(i) Paper Ballots that are hand counted. Paper ballots are the simplest to understand; they can preserve the anonymity of the voter; voters can be confident that their votes have been correctly recorded; and recounting of votes is possible. Paper votes are immune to all kinds of cyberattacks and there is no malware that can steal them while appropriate safeguards can be put in place to prevent and detect human mischief. Hence this system has transparency, verifiability and accountability.  But there are usually a worrying number of invalid votes and hand counting is a laborious and time-consuming process, especially in a country like India where population is very high and literacy level is low. [The risk of booth capture and stuffing of ballot papers has been drastically reduced with enhanced police security for polling stations; nor is this risk completely eliminated in EVMs where ‘vote stuffing’ is still possible to the extent of 12 votes per minute].

(ii) Machine-readable Paper Ballots that are scanned and electronically counted using Optical Mark Recognition (OMR) technology. Machine-readable paper ballots have all the advantages of the paper ballot system minus the delays associated with hand counting thanks to OMR technology. In order to guard against possible hacking of the OMR counting machine, the totals are verified by running the ballots through a second OMR counting machine simultaneously, and their accuracy further confirmed by hand counting a certain percentage of the ballots. Several States in the US have adopted this and others are moving towards this ‘best practice’.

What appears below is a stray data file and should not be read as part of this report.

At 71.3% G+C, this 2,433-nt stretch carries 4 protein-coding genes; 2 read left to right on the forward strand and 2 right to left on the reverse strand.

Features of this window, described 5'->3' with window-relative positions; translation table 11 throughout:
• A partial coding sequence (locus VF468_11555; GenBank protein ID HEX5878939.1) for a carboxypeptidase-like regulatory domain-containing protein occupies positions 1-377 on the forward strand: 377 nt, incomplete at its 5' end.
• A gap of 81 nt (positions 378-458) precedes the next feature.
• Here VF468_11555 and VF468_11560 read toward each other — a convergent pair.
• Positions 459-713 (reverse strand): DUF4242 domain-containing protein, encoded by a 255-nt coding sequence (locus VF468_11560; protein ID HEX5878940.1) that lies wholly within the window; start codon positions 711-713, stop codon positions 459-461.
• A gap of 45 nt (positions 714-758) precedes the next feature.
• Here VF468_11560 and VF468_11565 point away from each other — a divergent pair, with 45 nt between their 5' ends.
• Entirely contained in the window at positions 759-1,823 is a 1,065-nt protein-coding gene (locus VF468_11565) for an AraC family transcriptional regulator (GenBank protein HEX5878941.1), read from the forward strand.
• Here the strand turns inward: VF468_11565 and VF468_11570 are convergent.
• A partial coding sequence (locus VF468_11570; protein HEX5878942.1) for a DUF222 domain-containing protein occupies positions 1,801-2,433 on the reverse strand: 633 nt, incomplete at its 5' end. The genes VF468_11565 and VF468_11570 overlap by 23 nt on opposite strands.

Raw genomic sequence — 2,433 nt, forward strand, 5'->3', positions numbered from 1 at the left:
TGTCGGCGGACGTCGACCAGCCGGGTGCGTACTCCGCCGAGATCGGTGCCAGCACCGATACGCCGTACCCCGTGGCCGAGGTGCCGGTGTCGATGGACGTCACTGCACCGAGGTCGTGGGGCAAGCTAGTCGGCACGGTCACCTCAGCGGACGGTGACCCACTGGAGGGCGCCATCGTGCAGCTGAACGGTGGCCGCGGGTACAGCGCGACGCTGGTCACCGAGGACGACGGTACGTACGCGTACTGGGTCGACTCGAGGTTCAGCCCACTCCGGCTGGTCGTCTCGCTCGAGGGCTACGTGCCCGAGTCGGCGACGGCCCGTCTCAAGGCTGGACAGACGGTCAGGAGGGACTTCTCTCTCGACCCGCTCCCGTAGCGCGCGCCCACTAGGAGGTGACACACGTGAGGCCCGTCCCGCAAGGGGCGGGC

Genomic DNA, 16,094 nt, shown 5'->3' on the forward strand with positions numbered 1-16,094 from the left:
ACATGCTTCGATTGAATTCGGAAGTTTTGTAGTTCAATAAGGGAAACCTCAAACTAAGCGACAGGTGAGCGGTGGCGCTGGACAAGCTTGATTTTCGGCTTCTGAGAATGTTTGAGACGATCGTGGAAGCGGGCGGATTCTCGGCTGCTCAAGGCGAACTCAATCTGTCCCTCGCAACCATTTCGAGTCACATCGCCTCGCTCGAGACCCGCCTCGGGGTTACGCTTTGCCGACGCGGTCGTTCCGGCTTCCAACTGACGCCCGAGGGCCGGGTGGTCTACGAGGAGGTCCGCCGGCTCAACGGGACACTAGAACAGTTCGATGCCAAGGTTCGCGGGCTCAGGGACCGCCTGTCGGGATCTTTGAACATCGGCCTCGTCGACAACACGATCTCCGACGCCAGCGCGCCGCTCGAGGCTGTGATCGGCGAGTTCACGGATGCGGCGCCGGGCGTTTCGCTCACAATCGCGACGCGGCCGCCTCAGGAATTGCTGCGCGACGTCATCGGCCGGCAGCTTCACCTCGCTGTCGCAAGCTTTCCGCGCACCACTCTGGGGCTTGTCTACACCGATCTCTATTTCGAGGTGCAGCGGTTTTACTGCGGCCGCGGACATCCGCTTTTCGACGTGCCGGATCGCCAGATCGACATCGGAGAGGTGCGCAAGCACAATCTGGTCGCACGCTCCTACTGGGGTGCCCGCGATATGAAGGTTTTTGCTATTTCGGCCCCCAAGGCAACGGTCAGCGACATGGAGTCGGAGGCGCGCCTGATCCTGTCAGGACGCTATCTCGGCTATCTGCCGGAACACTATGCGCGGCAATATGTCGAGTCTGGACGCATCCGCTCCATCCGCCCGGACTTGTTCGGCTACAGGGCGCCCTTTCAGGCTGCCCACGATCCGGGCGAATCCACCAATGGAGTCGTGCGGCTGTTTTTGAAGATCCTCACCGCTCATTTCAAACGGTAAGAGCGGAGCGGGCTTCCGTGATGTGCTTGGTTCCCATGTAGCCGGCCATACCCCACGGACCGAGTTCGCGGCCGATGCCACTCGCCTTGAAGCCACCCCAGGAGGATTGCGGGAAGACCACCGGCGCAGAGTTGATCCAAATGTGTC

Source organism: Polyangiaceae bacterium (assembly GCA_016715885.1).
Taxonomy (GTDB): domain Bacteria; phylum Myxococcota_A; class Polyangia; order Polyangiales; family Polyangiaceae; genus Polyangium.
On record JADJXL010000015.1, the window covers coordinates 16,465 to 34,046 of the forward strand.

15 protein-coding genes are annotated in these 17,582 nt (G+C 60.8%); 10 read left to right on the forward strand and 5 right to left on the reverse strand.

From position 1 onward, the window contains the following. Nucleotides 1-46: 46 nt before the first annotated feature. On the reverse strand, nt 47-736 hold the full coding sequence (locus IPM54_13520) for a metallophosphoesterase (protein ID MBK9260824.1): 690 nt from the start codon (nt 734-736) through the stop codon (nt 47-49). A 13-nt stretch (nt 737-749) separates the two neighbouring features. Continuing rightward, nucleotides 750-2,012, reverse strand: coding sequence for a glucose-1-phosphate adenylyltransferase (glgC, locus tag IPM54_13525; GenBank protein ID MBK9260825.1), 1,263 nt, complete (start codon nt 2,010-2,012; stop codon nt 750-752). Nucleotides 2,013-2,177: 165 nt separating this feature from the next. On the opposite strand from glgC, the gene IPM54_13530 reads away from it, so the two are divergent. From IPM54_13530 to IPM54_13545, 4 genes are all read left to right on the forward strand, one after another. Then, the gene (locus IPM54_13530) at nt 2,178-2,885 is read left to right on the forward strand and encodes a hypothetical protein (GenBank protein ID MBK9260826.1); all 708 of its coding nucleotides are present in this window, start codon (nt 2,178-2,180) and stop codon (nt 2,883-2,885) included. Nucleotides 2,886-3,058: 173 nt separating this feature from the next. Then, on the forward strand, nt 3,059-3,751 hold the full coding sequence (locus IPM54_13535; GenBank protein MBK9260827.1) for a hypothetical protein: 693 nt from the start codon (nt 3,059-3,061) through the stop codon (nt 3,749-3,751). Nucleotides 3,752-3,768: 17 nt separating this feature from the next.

(iii) Direct Recording Electronic Voting Machines (DREs) or ‘paperless EVMs’. At one time, DREs were the most commonly used type of EVMs around the world. In these, the voting is typically done by pressing a button, and the votes are recorded digitally in the memory unit of the DRE, and the counting is done electronically. While DREs have many advantages including ease of operation, reduction of invalid votes cast and speeding up the counting, they also have some glaring disadvantages.

 

A Direct Recording EVM of the kind used in India consists of a Control Unit (left) and a Ballot Unit (right) connected by a cable. The Control Unit is operated by the election staff while the voters cast their ballot on the Ballot Unit. Photo: The Hindu Archives

First, DREs are ‘black boxes’ in which it is impossible for voters to verify whether their votes have been recorded and counted correctly. In other words, DREs fulfil Penrose’s second condition for occurrence of fraud.